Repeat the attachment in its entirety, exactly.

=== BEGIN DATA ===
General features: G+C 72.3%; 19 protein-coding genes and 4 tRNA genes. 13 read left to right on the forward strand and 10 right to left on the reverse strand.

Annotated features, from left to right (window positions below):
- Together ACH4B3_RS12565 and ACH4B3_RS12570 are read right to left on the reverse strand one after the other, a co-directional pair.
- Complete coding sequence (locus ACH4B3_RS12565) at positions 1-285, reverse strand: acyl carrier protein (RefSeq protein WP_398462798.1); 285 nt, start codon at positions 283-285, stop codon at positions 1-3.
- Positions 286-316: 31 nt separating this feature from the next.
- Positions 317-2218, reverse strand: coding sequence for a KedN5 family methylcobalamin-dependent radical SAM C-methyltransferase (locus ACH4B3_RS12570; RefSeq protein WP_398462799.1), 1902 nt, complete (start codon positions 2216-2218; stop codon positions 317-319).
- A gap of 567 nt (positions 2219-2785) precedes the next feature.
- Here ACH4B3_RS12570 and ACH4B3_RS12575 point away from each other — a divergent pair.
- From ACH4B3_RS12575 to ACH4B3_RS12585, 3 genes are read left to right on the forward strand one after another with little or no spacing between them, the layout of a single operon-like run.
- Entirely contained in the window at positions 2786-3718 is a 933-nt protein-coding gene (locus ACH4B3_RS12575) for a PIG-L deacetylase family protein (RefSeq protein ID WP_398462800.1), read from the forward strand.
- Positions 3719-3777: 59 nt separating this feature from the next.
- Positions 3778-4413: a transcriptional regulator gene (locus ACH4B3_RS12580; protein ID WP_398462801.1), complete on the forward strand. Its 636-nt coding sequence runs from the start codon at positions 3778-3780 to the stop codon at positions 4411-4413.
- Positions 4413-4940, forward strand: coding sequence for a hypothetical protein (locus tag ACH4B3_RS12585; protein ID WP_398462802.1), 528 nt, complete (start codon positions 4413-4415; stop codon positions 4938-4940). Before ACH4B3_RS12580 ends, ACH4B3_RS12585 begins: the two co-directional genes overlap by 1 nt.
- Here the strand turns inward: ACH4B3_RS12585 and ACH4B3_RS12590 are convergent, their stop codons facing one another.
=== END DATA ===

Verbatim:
General features: G+C 72.3%; 19 protein-coding genes and 4 tRNA genes. 13 read left to right on the forward strand and 10 right to left on the reverse strand.

Annotated features, from left to right (window positions below):
- Together ACH4B3_RS12565 and ACH4B3_RS12570 are read right to left on the reverse strand one after the other, a co-directional pair.
- Complete coding sequence (locus ACH4B3_RS12565) at positions 1-285, reverse strand: acyl carrier protein (RefSeq protein WP_398462798.1); 285 nt, start codon at positions 283-285, stop codon at positions 1-3.
- Positions 286-316: 31 nt separating this feature from the next.
- Positions 317-2218, reverse strand: coding sequence for a KedN5 family methylcobalamin-dependent radical SAM C-methyltransferase (locus ACH4B3_RS12570; RefSeq protein WP_398462799.1), 1902 nt, complete (start codon positions 2216-2218; stop codon positions 317-319).
- A gap of 567 nt (positions 2219-2785) precedes the next feature.
- Here ACH4B3_RS12570 and ACH4B3_RS12575 point away from each other — a divergent pair.
- From ACH4B3_RS12575 to ACH4B3_RS12585, 3 genes are read left to right on the forward strand one after another with little or no spacing between them, the layout of a single operon-like run.
- Entirely contained in the window at positions 2786-3718 is a 933-nt protein-coding gene (locus ACH4B3_RS12575) for a PIG-L deacetylase family protein (RefSeq protein ID WP_398462800.1), read from the forward strand.
- Positions 3719-3777: 59 nt separating this feature from the next.
- Positions 3778-4413: a transcriptional regulator gene (locus ACH4B3_RS12580; protein ID WP_398462801.1), complete on the forward strand. Its 636-nt coding sequence runs from the start codon at positions 3778-3780 to the stop codon at positions 4411-4413.
- Positions 4413-4940, forward strand: coding sequence for a hypothetical protein (locus tag ACH4B3_RS12585; protein ID WP_398462802.1), 528 nt, complete (start codon positions 4413-4415; stop codon positions 4938-4940). Before ACH4B3_RS12580 ends, ACH4B3_RS12585 begins: the two co-directional genes overlap by 1 nt.
- Here the strand turns inward: ACH4B3_RS12585 and ACH4B3_RS12590 are convergent, their stop codons facing one another.